2014's fast food atrocities
Burger King's black cheeseburger: Made with squid ink and bamboo charcoal, arguably a symbol of meat's destructive effect on the planet. Only available in Japan.
This has been a bad week for Phil Spector. Last Thursday, he was charged with the murder of actress Lana Clarkson. Two days earlier, a remixed version of the Beatles’ “Let It Be,” titled “Let It Be … Naked,” was released, stripped of the orchestration that Spector had added to “Across the Universe,” “Let It Be” and “The Long And Winding Road.”
“Let It Be,” the last album released by the Beatles (“Abbey Road” was recorded later but released earlier than “Let it Be”) has always been something of a battleground, both for fans and for the Beatles themselves. I’m not enough of a Beatles expert to have kept track of the album’s many vetoed versions, the bitter arguments between band members, and the generally twisted chronology. But suffice it to say that exactly what “Let It Be” was meant to sound like remains a contentious issue. The repeated claims in “Naked’s” packaging that this is “‘Let It Be’ as it was meant to be” are dubious at best.
“Let It Be” has been a consistently underrated album, always undermined by a sense of illegitimacy. It’s as if one of Shakespeare’s plays was only available to us in a manuscript heavily revised by Ben Jonson, without Shakespeare’s full approval. But the version of “Let It Be” that was released in 1970, the only one available to the general public until now, is an oddly satisfying album that holds together far better than it should. After the baroque studio wizardry of “Sgt. Pepper’s” and “The White Album,” we get to hear the band playing together again, live and with no overdubs. As a unit they have a loose, relaxed sound, and as both composers and performers they seem content to let things be simple, to sink into a well-worn groove, scaling back the eclecticism that had dominated their recent work.
For the release of “Let It Be … Naked,” the Abbey Road engineers have remixed and remastered the old tracks, and the sound is impressively clean. It’s a pleasure to hear all the instruments so clearly, and to catch details that were previously obscured. But the new mixes are overly bright, and some of the guitars sound a bit thrashy. I find myself missing the muffled, soft-edged quality of the original.
The change that has been most publicized and anticipated, of course, is the excising of Phil Spector’s production work. Critical opinion is against his added orchestration, and Paul McCartney didn’t want him brought in to work on the album in the first place. I’ve always been a fan of Spector’s additions, and while I was excited to hear the tracks on their own, the results of stripping the songs bare are mixed. “Across The Universe” is a weak, uninteresting song without the treatment that Spector gave it, which included slowing down the original recording, as well as adding an almost psychedelic orchestra and chorus. “The Long And Winding Road” is an overwhelmingly sappy song, and while the band sounds impressively full on the remixed version, I think that Spector’s decision to turn it into a fully orchestrated pop-ballad schmaltz fest was the right one. Only “Let It Be” comes out sounding better, with a simple grandeur that the Spectorized, AAA radio-ready version never achieves.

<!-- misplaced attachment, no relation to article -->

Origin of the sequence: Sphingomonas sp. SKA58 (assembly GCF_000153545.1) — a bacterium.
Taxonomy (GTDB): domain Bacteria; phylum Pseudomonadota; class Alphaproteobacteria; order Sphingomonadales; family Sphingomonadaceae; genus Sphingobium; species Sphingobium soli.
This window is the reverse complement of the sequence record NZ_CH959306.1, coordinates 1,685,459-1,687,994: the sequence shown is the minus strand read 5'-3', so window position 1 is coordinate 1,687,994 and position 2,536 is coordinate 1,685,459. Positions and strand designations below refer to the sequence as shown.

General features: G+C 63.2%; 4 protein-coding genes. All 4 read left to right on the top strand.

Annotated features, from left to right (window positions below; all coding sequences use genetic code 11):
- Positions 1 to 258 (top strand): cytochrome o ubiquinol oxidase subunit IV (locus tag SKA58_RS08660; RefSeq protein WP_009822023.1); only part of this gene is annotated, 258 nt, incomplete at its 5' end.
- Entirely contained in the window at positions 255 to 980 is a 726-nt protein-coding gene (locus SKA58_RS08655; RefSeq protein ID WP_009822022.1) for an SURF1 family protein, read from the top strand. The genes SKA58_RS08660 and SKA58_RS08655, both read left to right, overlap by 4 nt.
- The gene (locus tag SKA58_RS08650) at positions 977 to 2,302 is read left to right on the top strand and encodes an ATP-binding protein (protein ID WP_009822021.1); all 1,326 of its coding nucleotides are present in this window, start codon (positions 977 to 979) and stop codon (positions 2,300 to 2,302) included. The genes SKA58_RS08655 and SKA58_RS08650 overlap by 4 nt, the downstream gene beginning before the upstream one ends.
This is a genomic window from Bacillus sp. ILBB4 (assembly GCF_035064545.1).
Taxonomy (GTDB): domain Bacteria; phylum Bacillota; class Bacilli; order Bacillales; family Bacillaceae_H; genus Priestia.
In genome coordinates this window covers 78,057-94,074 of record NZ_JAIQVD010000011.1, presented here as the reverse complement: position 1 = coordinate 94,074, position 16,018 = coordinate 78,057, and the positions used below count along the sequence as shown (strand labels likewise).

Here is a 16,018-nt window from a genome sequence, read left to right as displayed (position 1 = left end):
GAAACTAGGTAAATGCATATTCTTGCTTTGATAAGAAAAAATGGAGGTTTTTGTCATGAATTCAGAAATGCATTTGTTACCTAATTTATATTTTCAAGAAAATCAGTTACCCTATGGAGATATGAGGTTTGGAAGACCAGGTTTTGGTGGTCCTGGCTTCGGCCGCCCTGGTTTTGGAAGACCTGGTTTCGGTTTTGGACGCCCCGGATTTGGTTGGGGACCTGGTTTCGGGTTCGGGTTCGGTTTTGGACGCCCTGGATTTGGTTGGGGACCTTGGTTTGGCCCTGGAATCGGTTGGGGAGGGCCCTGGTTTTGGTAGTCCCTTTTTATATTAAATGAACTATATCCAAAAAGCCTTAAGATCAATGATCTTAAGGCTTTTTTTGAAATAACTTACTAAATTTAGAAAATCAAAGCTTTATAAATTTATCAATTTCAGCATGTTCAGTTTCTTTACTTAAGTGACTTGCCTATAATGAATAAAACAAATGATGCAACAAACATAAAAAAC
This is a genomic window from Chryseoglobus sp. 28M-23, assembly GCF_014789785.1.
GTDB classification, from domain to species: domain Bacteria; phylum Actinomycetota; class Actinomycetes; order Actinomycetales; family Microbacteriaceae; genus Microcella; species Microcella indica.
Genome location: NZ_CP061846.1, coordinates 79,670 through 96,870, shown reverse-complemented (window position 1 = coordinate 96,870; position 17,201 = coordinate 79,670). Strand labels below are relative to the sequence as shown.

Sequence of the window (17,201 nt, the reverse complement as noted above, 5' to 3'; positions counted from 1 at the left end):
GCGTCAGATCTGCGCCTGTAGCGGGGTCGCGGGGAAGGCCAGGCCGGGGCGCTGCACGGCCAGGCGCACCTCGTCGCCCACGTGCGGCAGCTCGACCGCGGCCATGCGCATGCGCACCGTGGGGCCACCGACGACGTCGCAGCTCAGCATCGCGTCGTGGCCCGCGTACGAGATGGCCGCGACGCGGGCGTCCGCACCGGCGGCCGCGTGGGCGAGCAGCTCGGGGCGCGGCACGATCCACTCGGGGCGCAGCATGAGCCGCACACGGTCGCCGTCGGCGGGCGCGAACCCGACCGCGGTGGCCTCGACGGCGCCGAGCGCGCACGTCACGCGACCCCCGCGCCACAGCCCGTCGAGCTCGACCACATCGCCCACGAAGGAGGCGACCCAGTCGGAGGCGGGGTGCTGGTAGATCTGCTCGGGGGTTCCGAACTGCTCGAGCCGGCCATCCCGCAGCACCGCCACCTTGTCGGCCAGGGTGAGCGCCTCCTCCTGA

While most attention has been focused on the Spector tracks, a number of other equally fundamental changes have been made on “Naked.” “Don’t Let Me Down,” a brilliant track recorded at the rooftop concert, has been added. “Dig It” and “Maggie Mae,” two goofy song snippets, have been taken off. And the in-studio talking, most of it by John, that peppered the original album has all been removed. What both the talking and the song snippets added to “Let It Be,” and what is sorely lacking on “Naked,” is the quality of playfulness that was such a constant in the Beatles’ work. On the original, just before “Let It Be” starts, you hear John, in a totally absurd voice, say “That was ‘Can You Dig It’ by Georgie Wood, and now we’d like to do ‘Hark The Angels Come.’” John’s goofiness helps to diffuse the pompousness of the song.
Of course, it’s unlikely that Sir Paul has ever felt that his pompousness needs diffusing. It’s not hard to figure out that “Let It Be … Naked” was his pet project. He’s stripped the original album of both John’s sense of humor and Phil Spector’s wacky, and at least slightly tongue-in-cheek, grandiosity. What’s left is a great batch of songs, in higher fidelity than you’ve ever heard them before, but still oddly unsatisfying in comparison to the original. It’s clear that, much as Paul might like to think otherwise, this is not the “definitive” version. Anyone performing “Hamlet” needs to choose between folios. Now, anyone listening to “Let It Be” needs to choose between naked and clothed — and most people would agree that the four boys from Liverpool were sexier with their leather pants on than off.
Domino's Specialty Chicken: It's like regular pizza, except instead of a crust, there's fried chicken. The company's marketing officer calls it "one of the most creative, innovative menu items we have ever had” -- brain power put to good use.
KFC'S ZINGER DOUBLE DOWN KING: A sandwich made by adding a burger patty to the infamous chicken-instead-of-buns creation can only be described using all caps. NO BUN ALL MEAT. Only available in South Korea.
Taco Bell's Waffle Taco: It took two years for Taco Bell to develop this waffle folded in the shape of a taco, the stand-out star of its new breakfast menu.
Krispy Kreme Triple Cheeseburger: Only attendees at the San Diego County Fair were given the opportunity to taste the official version of this donut-hamburger-heart attack combo. The rest of America has reasonable odds of not dropping dead tomorrow.
Taco Bell's Quesarito: A burrito wrapped in a quesadilla inside an enigma. Quarantined to one store in Oklahoma City.